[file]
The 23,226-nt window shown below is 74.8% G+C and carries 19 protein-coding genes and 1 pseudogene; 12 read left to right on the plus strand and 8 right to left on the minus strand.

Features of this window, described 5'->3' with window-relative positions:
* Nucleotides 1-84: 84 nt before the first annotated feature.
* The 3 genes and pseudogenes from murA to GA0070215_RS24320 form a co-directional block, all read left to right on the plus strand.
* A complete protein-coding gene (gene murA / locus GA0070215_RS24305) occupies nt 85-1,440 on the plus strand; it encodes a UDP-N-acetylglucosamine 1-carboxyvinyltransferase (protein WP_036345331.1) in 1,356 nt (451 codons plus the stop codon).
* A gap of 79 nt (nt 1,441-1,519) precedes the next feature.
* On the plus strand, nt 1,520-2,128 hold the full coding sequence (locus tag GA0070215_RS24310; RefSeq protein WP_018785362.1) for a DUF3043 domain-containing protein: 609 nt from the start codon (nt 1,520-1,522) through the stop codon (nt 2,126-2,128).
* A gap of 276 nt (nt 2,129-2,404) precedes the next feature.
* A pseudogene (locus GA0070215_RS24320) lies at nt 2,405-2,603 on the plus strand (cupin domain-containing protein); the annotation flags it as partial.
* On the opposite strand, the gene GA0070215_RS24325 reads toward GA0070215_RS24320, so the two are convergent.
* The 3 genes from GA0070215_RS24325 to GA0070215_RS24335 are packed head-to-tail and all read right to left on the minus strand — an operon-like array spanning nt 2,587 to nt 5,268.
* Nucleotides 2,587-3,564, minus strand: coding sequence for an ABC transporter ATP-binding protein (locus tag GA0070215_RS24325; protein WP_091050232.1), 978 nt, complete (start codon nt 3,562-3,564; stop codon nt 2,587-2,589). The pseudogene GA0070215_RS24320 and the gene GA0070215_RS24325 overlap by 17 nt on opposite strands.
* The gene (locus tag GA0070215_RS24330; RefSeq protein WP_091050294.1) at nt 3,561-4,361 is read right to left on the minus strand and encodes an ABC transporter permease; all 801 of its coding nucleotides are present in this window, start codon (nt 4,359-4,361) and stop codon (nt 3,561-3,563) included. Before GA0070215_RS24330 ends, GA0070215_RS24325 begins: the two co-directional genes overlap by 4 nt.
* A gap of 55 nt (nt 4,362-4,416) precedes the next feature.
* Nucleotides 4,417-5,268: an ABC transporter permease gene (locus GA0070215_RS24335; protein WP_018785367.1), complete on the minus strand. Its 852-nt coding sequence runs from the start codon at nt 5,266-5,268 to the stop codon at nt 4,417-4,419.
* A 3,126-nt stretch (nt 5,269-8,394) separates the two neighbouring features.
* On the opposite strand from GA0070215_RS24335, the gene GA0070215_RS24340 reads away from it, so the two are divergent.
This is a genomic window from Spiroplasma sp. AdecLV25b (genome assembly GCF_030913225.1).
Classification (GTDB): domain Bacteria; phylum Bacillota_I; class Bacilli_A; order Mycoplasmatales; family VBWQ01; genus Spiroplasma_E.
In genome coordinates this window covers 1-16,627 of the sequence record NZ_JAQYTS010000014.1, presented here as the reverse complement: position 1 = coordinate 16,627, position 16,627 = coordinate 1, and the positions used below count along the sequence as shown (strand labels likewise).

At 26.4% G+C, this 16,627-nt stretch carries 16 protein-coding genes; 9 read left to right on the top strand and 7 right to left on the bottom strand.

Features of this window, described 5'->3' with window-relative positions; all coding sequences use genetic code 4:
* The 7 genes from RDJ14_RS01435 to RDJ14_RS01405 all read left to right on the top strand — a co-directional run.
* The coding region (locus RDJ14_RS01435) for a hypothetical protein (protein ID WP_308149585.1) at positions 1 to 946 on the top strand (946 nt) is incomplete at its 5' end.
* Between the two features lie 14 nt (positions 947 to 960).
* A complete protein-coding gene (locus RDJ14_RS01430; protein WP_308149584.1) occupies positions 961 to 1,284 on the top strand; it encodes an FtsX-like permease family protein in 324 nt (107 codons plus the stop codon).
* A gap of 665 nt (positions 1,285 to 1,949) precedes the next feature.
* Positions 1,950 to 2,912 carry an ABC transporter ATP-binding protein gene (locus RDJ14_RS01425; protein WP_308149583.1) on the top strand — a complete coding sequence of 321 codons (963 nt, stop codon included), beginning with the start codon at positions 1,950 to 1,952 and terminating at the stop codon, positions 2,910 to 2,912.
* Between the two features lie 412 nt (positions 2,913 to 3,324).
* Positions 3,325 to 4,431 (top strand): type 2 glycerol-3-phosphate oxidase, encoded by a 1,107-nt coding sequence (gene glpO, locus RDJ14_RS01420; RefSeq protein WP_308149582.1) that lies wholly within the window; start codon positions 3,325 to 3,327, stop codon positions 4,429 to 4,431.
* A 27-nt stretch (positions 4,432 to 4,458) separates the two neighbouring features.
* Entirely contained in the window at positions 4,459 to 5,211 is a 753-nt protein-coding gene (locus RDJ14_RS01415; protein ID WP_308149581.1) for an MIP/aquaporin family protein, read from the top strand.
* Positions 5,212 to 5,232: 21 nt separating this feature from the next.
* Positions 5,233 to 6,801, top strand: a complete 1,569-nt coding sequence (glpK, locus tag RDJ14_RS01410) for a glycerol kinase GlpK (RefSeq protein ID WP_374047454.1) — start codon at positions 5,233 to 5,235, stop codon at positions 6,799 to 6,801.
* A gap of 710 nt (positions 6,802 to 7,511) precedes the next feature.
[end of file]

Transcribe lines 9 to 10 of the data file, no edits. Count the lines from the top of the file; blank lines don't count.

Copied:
* A pseudogene (locus GA0070215_RS24320) lies at nt 2,405-2,603 on the plus strand (cupin domain-containing protein); the annotation flags it as partial.
* On the opposite strand, the gene GA0070215_RS24325 reads toward GA0070215_RS24320, so the two are convergent.